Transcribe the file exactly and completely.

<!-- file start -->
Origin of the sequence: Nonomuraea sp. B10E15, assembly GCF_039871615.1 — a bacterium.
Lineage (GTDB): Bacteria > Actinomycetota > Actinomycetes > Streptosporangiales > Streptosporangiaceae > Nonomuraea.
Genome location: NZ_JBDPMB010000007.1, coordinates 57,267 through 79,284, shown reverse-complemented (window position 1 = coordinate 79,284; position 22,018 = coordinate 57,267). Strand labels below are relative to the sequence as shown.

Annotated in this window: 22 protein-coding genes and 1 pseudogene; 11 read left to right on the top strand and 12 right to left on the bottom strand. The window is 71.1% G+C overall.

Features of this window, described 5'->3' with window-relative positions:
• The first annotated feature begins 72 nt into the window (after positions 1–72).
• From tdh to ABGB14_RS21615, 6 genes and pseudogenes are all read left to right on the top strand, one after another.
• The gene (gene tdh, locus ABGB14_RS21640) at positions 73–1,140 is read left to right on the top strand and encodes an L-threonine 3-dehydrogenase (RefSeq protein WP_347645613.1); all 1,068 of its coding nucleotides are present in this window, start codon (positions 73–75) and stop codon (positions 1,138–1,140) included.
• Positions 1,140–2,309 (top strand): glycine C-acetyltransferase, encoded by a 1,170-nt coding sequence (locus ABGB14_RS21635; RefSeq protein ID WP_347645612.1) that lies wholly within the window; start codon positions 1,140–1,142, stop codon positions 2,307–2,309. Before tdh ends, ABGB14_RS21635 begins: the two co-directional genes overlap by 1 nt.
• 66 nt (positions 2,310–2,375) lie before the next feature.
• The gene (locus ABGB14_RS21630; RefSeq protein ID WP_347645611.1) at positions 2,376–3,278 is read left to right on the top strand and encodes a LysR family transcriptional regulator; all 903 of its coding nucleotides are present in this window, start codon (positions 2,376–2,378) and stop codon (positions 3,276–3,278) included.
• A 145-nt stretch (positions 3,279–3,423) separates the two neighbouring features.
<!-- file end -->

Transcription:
Origin of the sequence: Nonomuraea sp. B10E15, assembly GCF_039871615.1 — a bacterium.
Lineage (GTDB): Bacteria > Actinomycetota > Actinomycetes > Streptosporangiales > Streptosporangiaceae > Nonomuraea.
Genome location: NZ_JBDPMB010000007.1, coordinates 57,267 through 79,284, shown reverse-complemented (window position 1 = coordinate 79,284; position 22,018 = coordinate 57,267). Strand labels below are relative to the sequence as shown.

Annotated in this window: 22 protein-coding genes and 1 pseudogene; 11 read left to right on the top strand and 12 right to left on the bottom strand. The window is 71.1% G+C overall.

Features of this window, described 5'->3' with window-relative positions:
• The first annotated feature begins 72 nt into the window (after positions 1–72).
• From tdh to ABGB14_RS21615, 6 genes and pseudogenes are all read left to right on the top strand, one after another.
• The gene (gene tdh, locus ABGB14_RS21640) at positions 73–1,140 is read left to right on the top strand and encodes an L-threonine 3-dehydrogenase (RefSeq protein WP_347645613.1); all 1,068 of its coding nucleotides are present in this window, start codon (positions 73–75) and stop codon (positions 1,138–1,140) included.
• Positions 1,140–2,309 (top strand): glycine C-acetyltransferase, encoded by a 1,170-nt coding sequence (locus ABGB14_RS21635; RefSeq protein ID WP_347645612.1) that lies wholly within the window; start codon positions 1,140–1,142, stop codon positions 2,307–2,309. Before tdh ends, ABGB14_RS21635 begins: the two co-directional genes overlap by 1 nt.
• 66 nt (positions 2,310–2,375) lie before the next feature.
• The gene (locus ABGB14_RS21630; RefSeq protein ID WP_347645611.1) at positions 2,376–3,278 is read left to right on the top strand and encodes a LysR family transcriptional regulator; all 903 of its coding nucleotides are present in this window, start codon (positions 2,376–2,378) and stop codon (positions 3,276–3,278) included.
• A 145-nt stretch (positions 3,279–3,423) separates the two neighbouring features.